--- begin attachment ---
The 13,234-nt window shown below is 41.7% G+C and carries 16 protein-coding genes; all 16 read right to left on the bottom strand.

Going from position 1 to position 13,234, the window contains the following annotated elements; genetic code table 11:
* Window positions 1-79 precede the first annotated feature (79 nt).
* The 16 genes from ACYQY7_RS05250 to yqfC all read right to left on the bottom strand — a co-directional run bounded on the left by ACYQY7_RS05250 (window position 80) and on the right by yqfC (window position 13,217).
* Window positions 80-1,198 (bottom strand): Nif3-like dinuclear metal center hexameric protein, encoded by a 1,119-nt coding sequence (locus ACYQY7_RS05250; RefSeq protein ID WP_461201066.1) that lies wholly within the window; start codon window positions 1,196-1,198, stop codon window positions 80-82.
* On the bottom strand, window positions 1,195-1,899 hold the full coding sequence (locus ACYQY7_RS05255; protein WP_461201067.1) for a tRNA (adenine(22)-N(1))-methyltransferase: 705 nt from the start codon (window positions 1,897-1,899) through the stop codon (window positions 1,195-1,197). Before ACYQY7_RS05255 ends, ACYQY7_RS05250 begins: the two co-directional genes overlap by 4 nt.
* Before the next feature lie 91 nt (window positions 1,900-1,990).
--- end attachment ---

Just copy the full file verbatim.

The 13,234-nt window shown below is 41.7% G+C and carries 16 protein-coding genes; all 16 read right to left on the bottom strand.

Going from position 1 to position 13,234, the window contains the following annotated elements; genetic code table 11:
* Window positions 1-79 precede the first annotated feature (79 nt).
* The 16 genes from ACYQY7_RS05250 to yqfC all read right to left on the bottom strand — a co-directional run bounded on the left by ACYQY7_RS05250 (window position 80) and on the right by yqfC (window position 13,217).
* Window positions 80-1,198 (bottom strand): Nif3-like dinuclear metal center hexameric protein, encoded by a 1,119-nt coding sequence (locus ACYQY7_RS05250; RefSeq protein ID WP_461201066.1) that lies wholly within the window; start codon window positions 1,196-1,198, stop codon window positions 80-82.
* On the bottom strand, window positions 1,195-1,899 hold the full coding sequence (locus ACYQY7_RS05255; protein WP_461201067.1) for a tRNA (adenine(22)-N(1))-methyltransferase: 705 nt from the start codon (window positions 1,897-1,899) through the stop codon (window positions 1,195-1,197). Before ACYQY7_RS05255 ends, ACYQY7_RS05250 begins: the two co-directional genes overlap by 4 nt.
* Before the next feature lie 91 nt (window positions 1,900-1,990).